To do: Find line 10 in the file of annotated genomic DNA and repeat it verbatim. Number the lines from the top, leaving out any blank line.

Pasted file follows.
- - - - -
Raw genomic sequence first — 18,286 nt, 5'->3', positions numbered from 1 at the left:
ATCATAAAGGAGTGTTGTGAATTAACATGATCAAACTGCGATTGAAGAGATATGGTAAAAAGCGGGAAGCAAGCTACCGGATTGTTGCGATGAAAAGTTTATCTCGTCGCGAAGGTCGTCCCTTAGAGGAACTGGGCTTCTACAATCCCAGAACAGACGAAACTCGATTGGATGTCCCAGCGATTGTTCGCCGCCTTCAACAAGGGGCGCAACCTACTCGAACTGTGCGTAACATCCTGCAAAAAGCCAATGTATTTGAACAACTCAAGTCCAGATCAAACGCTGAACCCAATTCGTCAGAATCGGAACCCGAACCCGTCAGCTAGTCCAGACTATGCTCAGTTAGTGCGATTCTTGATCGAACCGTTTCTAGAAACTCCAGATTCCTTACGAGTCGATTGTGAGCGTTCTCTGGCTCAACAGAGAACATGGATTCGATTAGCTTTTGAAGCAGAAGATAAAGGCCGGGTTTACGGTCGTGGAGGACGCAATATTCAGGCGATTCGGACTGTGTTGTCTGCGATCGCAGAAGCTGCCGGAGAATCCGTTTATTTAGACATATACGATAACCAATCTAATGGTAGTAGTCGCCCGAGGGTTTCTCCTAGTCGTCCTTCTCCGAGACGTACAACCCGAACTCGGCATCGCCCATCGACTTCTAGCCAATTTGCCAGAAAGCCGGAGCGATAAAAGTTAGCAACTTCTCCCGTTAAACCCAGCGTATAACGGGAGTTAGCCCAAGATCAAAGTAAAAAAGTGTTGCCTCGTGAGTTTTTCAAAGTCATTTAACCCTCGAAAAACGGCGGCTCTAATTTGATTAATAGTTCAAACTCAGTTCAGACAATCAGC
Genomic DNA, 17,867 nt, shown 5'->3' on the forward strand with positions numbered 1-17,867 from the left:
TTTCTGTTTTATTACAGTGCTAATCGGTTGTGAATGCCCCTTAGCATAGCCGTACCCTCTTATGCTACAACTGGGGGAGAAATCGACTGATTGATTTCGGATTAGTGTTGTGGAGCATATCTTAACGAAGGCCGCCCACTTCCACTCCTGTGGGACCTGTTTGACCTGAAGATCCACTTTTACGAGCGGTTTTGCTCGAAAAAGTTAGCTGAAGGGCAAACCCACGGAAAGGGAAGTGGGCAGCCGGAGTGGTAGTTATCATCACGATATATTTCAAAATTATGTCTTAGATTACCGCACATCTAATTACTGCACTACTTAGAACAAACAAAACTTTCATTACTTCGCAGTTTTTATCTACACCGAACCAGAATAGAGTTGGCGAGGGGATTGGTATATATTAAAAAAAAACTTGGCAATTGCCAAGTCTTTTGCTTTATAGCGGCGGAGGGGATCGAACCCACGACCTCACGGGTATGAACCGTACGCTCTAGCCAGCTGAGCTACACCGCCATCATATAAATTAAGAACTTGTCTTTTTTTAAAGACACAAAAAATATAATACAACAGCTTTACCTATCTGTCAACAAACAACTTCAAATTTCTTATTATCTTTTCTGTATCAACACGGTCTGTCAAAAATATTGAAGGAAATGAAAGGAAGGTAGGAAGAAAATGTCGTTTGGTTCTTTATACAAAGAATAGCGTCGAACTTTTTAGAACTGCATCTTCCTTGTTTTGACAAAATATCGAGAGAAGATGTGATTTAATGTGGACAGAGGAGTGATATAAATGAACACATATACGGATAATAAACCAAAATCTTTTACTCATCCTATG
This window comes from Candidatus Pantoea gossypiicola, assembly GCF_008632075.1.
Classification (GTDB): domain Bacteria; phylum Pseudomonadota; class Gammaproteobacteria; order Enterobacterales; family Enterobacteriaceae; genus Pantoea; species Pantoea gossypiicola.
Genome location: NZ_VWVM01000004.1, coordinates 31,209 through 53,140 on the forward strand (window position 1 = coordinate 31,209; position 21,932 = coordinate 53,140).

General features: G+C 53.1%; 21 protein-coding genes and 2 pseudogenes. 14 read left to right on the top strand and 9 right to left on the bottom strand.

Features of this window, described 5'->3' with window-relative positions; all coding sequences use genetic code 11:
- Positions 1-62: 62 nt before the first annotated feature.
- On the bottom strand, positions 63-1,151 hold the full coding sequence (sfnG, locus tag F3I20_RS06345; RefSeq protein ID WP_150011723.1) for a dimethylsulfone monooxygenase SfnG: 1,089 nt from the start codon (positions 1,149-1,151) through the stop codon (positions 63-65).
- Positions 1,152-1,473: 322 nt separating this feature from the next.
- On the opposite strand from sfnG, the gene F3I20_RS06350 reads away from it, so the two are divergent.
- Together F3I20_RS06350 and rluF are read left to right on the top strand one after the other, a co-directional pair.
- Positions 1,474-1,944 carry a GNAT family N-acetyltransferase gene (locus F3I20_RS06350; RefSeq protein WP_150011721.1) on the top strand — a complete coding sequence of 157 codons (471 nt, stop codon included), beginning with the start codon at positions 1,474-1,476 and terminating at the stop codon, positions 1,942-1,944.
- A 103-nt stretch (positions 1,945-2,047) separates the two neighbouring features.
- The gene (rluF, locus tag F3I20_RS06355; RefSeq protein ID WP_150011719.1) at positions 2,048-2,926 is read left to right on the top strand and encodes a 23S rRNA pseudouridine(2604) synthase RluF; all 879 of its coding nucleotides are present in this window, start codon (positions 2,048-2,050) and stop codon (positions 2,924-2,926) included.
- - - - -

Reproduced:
- Positions 1-62: 62 nt before the first annotated feature.